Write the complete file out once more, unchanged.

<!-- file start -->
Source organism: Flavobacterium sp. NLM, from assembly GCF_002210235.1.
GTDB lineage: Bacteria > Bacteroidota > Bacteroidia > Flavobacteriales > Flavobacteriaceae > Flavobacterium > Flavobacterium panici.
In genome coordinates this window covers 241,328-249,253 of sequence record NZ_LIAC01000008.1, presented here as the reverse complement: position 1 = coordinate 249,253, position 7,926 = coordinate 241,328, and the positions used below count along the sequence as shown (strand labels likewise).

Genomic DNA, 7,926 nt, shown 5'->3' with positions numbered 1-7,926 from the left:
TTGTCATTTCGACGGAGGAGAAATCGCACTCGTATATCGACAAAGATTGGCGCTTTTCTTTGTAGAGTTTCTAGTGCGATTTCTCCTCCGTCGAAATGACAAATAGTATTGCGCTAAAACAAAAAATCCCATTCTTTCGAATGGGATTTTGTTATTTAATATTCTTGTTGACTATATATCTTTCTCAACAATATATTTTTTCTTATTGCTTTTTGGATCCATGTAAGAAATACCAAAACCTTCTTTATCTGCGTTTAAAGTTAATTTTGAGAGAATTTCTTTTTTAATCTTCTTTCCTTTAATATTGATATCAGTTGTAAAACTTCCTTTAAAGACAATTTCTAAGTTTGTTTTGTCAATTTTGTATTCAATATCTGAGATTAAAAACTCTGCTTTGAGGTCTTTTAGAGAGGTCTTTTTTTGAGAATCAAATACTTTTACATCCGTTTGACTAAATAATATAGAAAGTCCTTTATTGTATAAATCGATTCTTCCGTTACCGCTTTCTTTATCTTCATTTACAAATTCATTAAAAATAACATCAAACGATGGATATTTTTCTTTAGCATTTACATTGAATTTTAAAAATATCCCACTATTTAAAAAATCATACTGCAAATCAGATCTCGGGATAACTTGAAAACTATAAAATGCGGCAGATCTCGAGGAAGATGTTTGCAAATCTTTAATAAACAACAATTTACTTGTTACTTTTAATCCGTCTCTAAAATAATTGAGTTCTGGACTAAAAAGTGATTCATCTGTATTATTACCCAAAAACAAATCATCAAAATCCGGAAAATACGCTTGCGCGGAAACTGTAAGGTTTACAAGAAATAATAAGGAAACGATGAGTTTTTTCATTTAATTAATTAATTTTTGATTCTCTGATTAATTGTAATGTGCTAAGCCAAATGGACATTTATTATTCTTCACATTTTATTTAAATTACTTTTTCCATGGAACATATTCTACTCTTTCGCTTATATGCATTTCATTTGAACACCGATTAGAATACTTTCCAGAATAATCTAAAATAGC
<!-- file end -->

Source organism: Flavobacterium sp. NLM, from assembly GCF_002210235.1.
GTDB lineage: Bacteria > Bacteroidota > Bacteroidia > Flavobacteriales > Flavobacteriaceae > Flavobacterium > Flavobacterium panici.
In genome coordinates this window covers 241,328-249,253 of sequence record NZ_LIAC01000008.1, presented here as the reverse complement: position 1 = coordinate 249,253, position 7,926 = coordinate 241,328, and the positions used below count along the sequence as shown (strand labels likewise).

Genomic DNA, 7,926 nt, shown 5'->3' with positions numbered 1-7,926 from the left:
TTGTCATTTCGACGGAGGAGAAATCGCACTCGTATATCGACAAAGATTGGCGCTTTTCTTTGTAGAGTTTCTAGTGCGATTTCTCCTCCGTCGAAATGACAAATAGTATTGCGCTAAAACAAAAAATCCCATTCTTTCGAATGGGATTTTGTTATTTAATATTCTTGTTGACTATATATCTTTCTCAACAATATATTTTTTCTTATTGCTTTTTGGATCCATGTAAGAAATACCAAAACCTTCTTTATCTGCGTTTAAAGTTAATTTTGAGAGAATTTCTTTTTTAATCTTCTTTCCTTTAATATTGATATCAGTTGTAAAACTTCCTTTAAAGACAATTTCTAAGTTTGTTTTGTCAATTTTGTATTCAATATCTGAGATTAAAAACTCTGCTTTGAGGTCTTTTAGAGAGGTCTTTTTTTGAGAATCAAATACTTTTACATCCGTTTGACTAAATAATATAGAAAGTCCTTTATTGTATAAATCGATTCTTCCGTTACCGCTTTCTTTATCTTCATTTACAAATTCATTAAAAATAACATCAAACGATGGATATTTTTCTTTAGCATTTACATTGAATTTTAAAAATATCCCACTATTTAAAAAATCATACTGCAAATCAGATCTCGGGATAACTTGAAAACTATAAAATGCGGCAGATCTCGAGGAAGATGTTTGCAAATCTTTAATAAACAACAATTTACTTGTTACTTTTAATCCGTCTCTAAAATAATTGAGTTCTGGACTAAAAAGTGATTCATCTGTATTATTACCCAAAAACAAATCATCAAAATCCGGAAAATACGCTTGCGCGGAAACTGTAAGGTTTACAAGAAATAATAAGGAAACGATGAGTTTTTTCATTTAATTAATTAATTTTTGATTCTCTGATTAATTGTAATGTGCTAAGCCAAATGGACATTTATTATTCTTCACATTTTATTTAAATTACTTTTTCCATGGAACATATTCTACTCTTTCGCTTATATGCATTTCATTTGAACACCGATTAGAATACTTTCCAGAATAATCTAAAATAGC